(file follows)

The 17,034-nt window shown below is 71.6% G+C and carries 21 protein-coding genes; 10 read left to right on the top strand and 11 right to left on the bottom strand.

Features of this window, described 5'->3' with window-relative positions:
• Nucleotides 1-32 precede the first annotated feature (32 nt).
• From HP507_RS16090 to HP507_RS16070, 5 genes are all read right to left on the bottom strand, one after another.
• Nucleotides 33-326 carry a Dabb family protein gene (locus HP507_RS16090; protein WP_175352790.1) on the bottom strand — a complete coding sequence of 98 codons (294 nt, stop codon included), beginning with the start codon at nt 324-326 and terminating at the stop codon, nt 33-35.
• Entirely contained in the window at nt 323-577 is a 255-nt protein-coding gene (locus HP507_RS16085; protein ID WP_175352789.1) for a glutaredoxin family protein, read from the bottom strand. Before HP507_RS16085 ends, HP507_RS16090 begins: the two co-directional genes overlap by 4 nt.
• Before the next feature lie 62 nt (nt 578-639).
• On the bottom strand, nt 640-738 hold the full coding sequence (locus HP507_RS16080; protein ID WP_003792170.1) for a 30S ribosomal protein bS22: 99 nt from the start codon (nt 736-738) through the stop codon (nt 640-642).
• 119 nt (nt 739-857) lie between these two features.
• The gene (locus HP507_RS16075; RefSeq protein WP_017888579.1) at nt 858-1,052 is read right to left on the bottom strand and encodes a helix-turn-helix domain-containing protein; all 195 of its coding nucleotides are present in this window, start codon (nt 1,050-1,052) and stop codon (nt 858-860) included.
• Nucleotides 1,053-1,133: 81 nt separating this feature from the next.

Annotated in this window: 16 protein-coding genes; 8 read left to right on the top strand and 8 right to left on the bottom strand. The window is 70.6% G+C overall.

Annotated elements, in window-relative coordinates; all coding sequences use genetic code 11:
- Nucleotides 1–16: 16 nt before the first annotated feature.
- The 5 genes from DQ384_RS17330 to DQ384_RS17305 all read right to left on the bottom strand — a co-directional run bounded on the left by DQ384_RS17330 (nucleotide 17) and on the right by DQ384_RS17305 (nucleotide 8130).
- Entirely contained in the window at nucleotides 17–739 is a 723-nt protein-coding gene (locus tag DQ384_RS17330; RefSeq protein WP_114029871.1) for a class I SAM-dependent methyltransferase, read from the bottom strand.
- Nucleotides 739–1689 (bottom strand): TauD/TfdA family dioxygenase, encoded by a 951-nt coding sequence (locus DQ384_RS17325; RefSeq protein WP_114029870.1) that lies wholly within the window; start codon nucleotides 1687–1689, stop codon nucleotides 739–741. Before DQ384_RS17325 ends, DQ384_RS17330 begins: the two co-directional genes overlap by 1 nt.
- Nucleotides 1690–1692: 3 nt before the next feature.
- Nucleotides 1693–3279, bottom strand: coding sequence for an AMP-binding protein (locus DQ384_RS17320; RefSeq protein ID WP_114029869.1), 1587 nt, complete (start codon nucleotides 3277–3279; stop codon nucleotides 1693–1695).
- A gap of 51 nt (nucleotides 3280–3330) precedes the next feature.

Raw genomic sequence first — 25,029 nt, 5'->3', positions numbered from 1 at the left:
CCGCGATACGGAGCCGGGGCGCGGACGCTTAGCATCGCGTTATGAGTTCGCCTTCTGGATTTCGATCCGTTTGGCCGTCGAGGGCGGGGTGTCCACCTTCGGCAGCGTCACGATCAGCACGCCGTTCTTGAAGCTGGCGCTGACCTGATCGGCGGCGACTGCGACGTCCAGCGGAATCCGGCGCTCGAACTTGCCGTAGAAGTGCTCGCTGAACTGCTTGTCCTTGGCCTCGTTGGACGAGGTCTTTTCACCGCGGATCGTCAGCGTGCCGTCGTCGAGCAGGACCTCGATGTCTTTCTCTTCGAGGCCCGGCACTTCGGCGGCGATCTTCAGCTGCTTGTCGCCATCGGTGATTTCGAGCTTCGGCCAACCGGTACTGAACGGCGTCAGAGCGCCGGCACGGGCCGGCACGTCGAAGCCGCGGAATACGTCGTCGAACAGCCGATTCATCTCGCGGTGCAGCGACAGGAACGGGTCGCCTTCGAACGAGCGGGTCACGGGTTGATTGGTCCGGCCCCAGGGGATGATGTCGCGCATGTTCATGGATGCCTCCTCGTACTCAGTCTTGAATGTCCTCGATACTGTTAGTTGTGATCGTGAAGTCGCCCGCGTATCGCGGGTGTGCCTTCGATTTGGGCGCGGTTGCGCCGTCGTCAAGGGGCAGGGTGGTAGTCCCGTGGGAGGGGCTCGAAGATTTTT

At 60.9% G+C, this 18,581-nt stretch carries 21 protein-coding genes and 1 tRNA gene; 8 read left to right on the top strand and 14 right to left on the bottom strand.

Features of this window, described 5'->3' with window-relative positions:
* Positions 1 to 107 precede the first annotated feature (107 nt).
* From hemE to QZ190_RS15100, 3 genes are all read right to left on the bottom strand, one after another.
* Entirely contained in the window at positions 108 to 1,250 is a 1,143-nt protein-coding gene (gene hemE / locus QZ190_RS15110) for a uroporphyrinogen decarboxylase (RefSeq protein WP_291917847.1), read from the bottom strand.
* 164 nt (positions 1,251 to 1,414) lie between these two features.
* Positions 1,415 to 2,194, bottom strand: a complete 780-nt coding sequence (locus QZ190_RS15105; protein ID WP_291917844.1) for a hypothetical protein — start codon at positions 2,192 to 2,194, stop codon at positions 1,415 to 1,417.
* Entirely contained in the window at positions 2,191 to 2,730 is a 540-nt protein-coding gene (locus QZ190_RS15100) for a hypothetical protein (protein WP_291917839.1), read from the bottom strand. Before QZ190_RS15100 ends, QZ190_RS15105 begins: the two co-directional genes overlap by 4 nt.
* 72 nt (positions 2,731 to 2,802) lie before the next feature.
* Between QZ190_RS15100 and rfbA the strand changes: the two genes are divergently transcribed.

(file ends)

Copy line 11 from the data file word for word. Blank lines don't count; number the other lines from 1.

• Nucleotides 1,053-1,133: 81 nt separating this feature from the next.